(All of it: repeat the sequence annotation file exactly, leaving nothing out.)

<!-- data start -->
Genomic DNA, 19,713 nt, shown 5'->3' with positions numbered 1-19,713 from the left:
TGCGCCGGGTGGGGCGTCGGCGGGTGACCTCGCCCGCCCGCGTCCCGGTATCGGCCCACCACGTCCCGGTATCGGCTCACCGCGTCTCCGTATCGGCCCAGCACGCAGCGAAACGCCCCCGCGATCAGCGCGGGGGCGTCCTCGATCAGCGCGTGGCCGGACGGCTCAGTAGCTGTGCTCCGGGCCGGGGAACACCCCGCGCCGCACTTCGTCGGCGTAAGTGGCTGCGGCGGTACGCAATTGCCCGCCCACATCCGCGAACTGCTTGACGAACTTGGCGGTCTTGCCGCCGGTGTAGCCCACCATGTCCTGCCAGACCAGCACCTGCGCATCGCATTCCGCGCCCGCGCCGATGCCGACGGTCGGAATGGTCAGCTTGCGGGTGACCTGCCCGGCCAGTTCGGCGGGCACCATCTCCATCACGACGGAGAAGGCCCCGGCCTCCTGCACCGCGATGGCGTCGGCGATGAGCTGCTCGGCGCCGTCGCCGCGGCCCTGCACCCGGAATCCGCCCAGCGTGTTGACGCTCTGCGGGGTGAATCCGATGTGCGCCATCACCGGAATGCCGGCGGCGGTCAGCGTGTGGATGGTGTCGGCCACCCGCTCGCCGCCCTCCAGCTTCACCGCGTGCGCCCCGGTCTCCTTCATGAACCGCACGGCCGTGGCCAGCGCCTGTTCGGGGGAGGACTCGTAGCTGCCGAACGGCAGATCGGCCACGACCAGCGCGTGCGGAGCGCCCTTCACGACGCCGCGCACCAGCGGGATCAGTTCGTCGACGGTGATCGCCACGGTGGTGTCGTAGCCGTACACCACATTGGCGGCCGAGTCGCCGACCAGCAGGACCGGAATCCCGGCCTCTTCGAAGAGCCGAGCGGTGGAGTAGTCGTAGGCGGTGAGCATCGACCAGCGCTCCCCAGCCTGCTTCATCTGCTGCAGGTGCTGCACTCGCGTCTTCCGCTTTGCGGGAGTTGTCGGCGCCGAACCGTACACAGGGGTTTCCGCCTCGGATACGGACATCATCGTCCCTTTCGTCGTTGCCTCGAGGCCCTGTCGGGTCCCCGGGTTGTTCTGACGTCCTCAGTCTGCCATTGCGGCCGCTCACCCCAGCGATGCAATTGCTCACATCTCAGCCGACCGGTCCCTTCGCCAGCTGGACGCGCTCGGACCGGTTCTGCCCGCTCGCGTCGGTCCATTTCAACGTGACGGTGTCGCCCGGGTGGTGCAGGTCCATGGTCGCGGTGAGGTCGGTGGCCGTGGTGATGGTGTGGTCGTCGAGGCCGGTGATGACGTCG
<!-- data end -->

Genomic DNA, 19,713 nt, shown 5'->3' with positions numbered 1-19,713 from the left:
TGCGCCGGGTGGGGCGTCGGCGGGTGACCTCGCCCGCCCGCGTCCCGGTATCGGCCCACCACGTCCCGGTATCGGCTCACCGCGTCTCCGTATCGGCCCAGCACGCAGCGAAACGCCCCCGCGATCAGCGCGGGGGCGTCCTCGATCAGCGCGTGGCCGGACGGCTCAGTAGCTGTGCTCCGGGCCGGGGAACACCCCGCGCCGCACTTCGTCGGCGTAAGTGGCTGCGGCGGTACGCAATTGCCCGCCCACATCCGCGAACTGCTTGACGAACTTGGCGGTCTTGCCGCCGGTGTAGCCCACCATGTCCTGCCAGACCAGCACCTGCGCATCGCATTCCGCGCCCGCGCCGATGCCGACGGTCGGAATGGTCAGCTTGCGGGTGACCTGCCCGGCCAGTTCGGCGGGCACCATCTCCATCACGACGGAGAAGGCCCCGGCCTCCTGCACCGCGATGGCGTCGGCGATGAGCTGCTCGGCGCCGTCGCCGCGGCCCTGCACCCGGAATCCGCCCAGCGTGTTGACGCTCTGCGGGGTGAATCCGATGTGCGCCATCACCGGAATGCCGGCGGCGGTCAGCGTGTGGATGGTGTCGGCCACCCGCTCGCCGCCCTCCAGCTTCACCGCGTGCGCCCCGGTCTCCTTCATGAACCGCACGGCCGTGGCCAGCGCCTGTTCGGGGGAGGACTCGTAGCTGCCGAACGGCAGATCGGCCACGACCAGCGCGTGCGGAGCGCCCTTCACGACGCCGCGCACCAGCGGGATCAGTTCGTCGACGGTGATCGCCACGGTGGTGTCGTAGCCGTACACCACATTGGCGGCCGAGTCGCCGACCAGCAGGACCGGAATCCCGGCCTCTTCGAAGAGCCGAGCGGTGGAGTAGTCGTAGGCGGTGAGCATCGACCAGCGCTCCCCAGCCTGCTTCATCTGCTGCAGGTGCTGCACTCGCGTCTTCCGCTTTGCGGGAGTTGTCGGCGCCGAACCGTACACAGGGGTTTCCGCCTCGGATACGGACATCATCGTCCCTTTCGTCGTTGCCTCGAGGCCCTGTCGGGTCCCCGGGTTGTTCTGACGTCCTCAGTCTGCCATTGCGGCCGCTCACCCCAGCGATGCAATTGCTCACATCTCAGCCGACCGGTCCCTTCGCCAGCTGGACGCGCTCGGACCGGTTCTGCCCGCTCGCGTCGGTCCATTTCAACGTGACGGTGTCGCCCGGGTGGTGCAGGTCCATGGTCGCGGTGAGGTCGGTGGCCGTGGTGATGGTGTGGTCGTCGAGGCCGGTGATGACGTCG